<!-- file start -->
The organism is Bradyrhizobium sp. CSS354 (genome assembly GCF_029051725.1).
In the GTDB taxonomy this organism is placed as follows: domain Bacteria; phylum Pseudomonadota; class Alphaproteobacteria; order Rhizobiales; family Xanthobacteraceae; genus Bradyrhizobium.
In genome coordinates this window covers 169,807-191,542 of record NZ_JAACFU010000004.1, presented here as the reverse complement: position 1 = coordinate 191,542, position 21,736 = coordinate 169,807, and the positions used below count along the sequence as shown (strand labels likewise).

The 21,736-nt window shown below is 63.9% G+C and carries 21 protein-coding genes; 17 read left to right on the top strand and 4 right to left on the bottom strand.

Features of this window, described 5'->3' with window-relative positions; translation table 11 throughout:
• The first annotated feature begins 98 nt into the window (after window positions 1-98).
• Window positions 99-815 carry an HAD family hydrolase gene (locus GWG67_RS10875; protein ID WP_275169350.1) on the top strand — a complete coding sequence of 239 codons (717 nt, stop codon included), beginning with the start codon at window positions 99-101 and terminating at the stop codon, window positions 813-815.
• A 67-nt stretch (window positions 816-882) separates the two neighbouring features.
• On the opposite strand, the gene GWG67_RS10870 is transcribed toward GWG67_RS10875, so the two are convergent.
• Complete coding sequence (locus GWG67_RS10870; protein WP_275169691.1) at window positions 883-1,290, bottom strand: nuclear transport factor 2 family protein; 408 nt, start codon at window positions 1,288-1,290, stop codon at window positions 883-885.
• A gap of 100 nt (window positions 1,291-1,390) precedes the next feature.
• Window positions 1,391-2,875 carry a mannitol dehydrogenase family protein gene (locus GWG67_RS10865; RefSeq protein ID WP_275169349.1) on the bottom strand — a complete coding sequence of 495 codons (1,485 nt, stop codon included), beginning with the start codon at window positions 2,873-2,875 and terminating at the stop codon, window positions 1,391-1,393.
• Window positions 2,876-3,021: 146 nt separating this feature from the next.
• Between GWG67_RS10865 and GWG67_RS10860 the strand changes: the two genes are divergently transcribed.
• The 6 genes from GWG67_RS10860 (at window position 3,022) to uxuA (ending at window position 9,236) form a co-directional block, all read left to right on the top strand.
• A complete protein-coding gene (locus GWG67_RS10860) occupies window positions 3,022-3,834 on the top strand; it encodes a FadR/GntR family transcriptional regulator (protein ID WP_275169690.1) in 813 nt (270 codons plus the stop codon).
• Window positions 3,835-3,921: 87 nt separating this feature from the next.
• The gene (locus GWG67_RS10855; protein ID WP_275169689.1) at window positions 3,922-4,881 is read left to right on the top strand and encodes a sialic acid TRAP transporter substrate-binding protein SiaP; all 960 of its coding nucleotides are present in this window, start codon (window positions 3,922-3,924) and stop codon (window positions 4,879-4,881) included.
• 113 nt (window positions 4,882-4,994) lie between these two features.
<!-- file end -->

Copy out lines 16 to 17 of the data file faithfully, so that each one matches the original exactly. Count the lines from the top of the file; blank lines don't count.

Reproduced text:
• A complete protein-coding gene (locus GWG67_RS10860) occupies window positions 3,022-3,834 on the top strand; it encodes a FadR/GntR family transcriptional regulator (protein ID WP_275169690.1) in 813 nt (270 codons plus the stop codon).
• Window positions 3,835-3,921: 87 nt separating this feature from the next.